King County’s new bike map look is similar to the design of the official Seattle bike map. It’s far easier to read than the old map design, and readability is an important part of getting more people riding:
When adults give riding a bicycle a try for the first time since they were kids, one of the first things they need to figure out is where to ride. Odds are, it’s not going to be on the same roads they are accustomed to driving. A clear, easy-to-understand route map makes bicycle riding feel less intimidating. Combined with clear pavement markings and route signage, people getting started will be less afraid of getting lost or stranded on a dangerous roadway.
There are other great tools available for anyone who wants to have more bike route information at their fingertips. Just as One Bus Away has made transit use far easier and more efficient for the smart-phone-endowed in our city, Ride the City’s iPhone app makes finding a good bicycle route within Seattle incredibly easy. It costs $3, but it is worth it. Just type in the address of where you want to go, and the app draws a route from your location to there. You can also use RTC in a web browser.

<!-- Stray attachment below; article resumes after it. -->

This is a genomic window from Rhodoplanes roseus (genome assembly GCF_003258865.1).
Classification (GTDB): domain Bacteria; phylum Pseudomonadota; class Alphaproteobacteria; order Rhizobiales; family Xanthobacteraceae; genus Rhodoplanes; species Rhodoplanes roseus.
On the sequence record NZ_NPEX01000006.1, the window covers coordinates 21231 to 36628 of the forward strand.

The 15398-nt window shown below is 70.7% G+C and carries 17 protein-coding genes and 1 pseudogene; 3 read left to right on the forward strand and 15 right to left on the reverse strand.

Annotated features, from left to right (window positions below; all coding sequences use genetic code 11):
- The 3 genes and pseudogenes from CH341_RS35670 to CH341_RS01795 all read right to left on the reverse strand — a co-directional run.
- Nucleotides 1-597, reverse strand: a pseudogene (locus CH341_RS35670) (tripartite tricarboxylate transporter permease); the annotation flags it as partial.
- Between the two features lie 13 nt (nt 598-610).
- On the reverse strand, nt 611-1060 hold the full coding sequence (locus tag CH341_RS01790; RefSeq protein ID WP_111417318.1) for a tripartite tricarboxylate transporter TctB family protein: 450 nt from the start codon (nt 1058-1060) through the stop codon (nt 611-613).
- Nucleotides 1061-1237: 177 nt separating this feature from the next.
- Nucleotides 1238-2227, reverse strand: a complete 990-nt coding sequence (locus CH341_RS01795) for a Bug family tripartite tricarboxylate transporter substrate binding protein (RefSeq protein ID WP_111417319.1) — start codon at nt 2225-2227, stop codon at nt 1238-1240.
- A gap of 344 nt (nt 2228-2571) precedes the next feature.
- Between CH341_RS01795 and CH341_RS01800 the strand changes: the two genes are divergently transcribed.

My favorite part of RTC is that it changes the color of the route line depending on how safe each stretch of the trip is. That way you know when to expect troublesome or busy spots. Too cool. And because data for Ride the City is user-supported, the route information will only get better as more people submit changes and suggestions.
Having safe bicycle routes is only part of the battle. Having the tools available to easily find them is also important. Luckily, just like the region’s bicycle facilities, these tools are getting better and better.